Two more singles followed – “Girl Gone Wild” and “Turn Up the Radio”, but they experienced even bigger commercial failure. Was there a better choice? Yes. These songs, with as much commercial potential as they have, still failed to raise the interest of general public – at least that part of the public who knew about their existence. In my opinion, MDNA offered more possibilities with other songs, rather than those chosen by Madonna. I’m not talking about rumors around the “Gang Bang” video with Tarantino, but it’s easy to see how much affection songs like “Masterpiece” and “Love Spent” received from media. That has much to do with music itself, but also the next point I’m going to elaborate on.


There’s a reason why those two particular songs received such favorable response from radio DJs and critics. Both “Masterpiece” and especially “Love Spent” show Madonna that every has been missing – mature, able to tastefully blend different genres, saying something deeper lyrically and emotionally. Instead, the 54-year old singer still fakes her image as a young, crazy, fun-seeking woman. There wouldn’t be anything wrong about it, as fighting with ageism and opposing social norms is important – especially norms that indicate that Madonna should have long retired – but the image of the empowered ‘teenage grandma’ Madonna has been serving us for almost a decade. The more critical words, the more clothes she takes off. Personally, I have mixed feelings about that. On one hand, I like the whole ‘fuck you’ attitude towards her critics and talks about retirement. Two decades ago Madonna initiated a sexual revolution and fought for the right for women to express their sexuality as openly as men are allowed to, now fighting with ageism seems a natural progression in her career. But on the other hand, I think it’s time to change. As much as the queen of reinvention she is, it looks like she has fallen into a sexual trap, which she not only can’t, but just doesn’t want to get out of. What’s more, by continuously exploiting the sex bomb image, she takes to symbols and themes she has used in her art a number of times – and almost 20 years ago, which looks like a desperate attempt of reviving the peak of her career.

It hurts even more that Madonna, after all, has much more to offer than just her athletic body and risqué costumes. On MDNA, apart from having fun on the dancefloor, she sings about much more personal subjects. Splitting from Guy Ritchie echoes throughout the album as a beautiful musical testament to their relation – long term, not always easy, marked by pain and disappointment, but also longing for the lost love. These parts of the record raised most controversies long before the official premiere and many critics went on to forecast another Like a Prayer. The singer herself apparently didn’t share their excitement and chose to be a pop vamp rather than a melancholic ex-wife. Unfortunately so, as some of the lyrics on the album paradoxically are one of the most autobiographical in her entire career.


In one of the very few interviews, Madonna revealed that recording MDNA, she tried to make an album that doesn’t sound like what one can hear on the radio. Providing that that was a completely serious statement, she failed all the way. MDNA is (already…) her second album that doesn’t stay ahead of current trends, but quite contrary – is tiredly trying to catch up on them. Musically, it’s not a solid album, and although there are highlights like “Gang Bang” or “Love Spent”, they get easily overlooked in the mass of mediocrity and dubious quality served by many stars – but not Madonna. Apart from more personal songs, this is the material that could easily find itself in the repertoire of the likes of Britney, Rihanna or Katy Perry. Although not the greatest vocalist, Madonna always managed to make her songs sound truly hers, and any take of another singer on one of her songs would only meet with pity. Now, the boot is on the other foot, and Madonna is the one trying to sound like someone else. Deliberately? Hopefully not. The fact that she proclaims the Martin Solveig and Benny Benassi-produced material as something that one can’t hear anywhere else might result from the fact that our idol hasn’t had time to listen to the radio for 3 years…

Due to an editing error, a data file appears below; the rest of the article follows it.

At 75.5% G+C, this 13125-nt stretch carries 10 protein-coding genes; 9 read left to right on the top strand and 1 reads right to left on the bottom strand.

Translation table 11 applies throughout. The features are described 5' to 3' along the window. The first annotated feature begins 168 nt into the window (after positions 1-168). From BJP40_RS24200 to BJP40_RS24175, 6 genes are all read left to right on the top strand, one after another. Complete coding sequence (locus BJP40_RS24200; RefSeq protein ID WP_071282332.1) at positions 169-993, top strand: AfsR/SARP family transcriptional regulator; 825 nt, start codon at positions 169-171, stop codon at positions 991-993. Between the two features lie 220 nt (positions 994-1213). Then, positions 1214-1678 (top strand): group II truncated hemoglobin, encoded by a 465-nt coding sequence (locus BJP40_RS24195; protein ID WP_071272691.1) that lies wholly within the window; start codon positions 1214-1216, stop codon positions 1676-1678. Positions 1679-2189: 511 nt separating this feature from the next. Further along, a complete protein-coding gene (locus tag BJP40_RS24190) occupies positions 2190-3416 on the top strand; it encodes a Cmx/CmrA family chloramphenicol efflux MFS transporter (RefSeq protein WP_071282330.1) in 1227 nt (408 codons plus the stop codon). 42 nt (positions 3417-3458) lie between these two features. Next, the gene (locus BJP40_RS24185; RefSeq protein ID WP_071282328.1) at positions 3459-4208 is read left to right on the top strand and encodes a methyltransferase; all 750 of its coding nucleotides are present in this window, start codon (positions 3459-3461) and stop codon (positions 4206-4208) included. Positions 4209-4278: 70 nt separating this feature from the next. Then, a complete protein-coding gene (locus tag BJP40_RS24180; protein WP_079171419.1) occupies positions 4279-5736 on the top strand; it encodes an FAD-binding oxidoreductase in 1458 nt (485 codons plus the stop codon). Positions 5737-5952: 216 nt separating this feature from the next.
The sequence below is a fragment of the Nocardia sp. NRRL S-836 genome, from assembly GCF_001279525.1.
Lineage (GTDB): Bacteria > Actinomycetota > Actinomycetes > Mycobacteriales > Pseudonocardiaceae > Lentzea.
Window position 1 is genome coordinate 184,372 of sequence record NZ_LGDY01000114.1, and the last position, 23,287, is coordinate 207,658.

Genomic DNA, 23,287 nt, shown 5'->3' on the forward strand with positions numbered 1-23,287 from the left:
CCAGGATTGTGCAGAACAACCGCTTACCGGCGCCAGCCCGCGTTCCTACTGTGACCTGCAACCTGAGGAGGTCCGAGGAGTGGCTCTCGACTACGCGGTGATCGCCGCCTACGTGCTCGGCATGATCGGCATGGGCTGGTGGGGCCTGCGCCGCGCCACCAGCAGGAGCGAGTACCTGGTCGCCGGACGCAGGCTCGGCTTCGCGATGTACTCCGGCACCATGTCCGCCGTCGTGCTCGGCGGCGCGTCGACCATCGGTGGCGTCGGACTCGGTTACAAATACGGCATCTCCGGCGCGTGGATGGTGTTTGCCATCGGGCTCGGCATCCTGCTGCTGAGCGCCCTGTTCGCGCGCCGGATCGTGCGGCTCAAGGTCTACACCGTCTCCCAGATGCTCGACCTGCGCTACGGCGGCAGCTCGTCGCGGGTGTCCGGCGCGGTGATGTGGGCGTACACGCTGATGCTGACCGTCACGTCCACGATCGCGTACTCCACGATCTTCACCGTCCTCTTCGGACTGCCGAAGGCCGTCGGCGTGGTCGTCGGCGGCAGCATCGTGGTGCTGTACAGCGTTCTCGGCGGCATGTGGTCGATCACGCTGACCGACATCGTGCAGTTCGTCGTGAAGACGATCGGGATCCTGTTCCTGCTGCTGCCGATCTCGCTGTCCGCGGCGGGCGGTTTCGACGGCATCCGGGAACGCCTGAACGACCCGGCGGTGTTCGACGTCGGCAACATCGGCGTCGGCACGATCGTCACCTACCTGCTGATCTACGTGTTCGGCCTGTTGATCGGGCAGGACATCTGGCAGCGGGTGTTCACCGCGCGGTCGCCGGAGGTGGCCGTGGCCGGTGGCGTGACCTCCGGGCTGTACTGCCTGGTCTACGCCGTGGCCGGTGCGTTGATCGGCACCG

Surely disappointing were also the effects of Madonna’s collaboration with William Orbit. Long worshipped by Madonna’s fans, Orbit was expected to produce another diamond in her discography. Many believed that the producer who stood behind the magical sound of Ray of Light couldn’t go wrong. His production on MDNA appears only as a shadow of his possibilities, sadly echoing past years. Like he was explaining on Facebook, the recording process didn’t really suit his working pattern as Madonna was busy with several other projects at the time, but that doesn’t change the fact that his skills and talent simply failed this time – or, gently speaking, performed below certain expectations.

How to look back at the MDNA era now? One cannot cross Madonna off – many have tried, but she still would come back in full glory. Her latest album surely isn’t her worst, and isn’t bad as such, but musically it doesn’t offer anything new. Its certain moments, as well as the accompanying tour, give hope that the Queen will get back on the right track. People want her the way she is on stage: theatrical, involved, emotional, aggressive, but also having fun. Hopefully this positive energy and enthusiasm are surrounding her in the recording studio as well. 13 is a lucky number in Kabbalah, the red string still is proudly worn on her wrist, so the thirteenth studio album has just got to be great!

PG / transl. Matt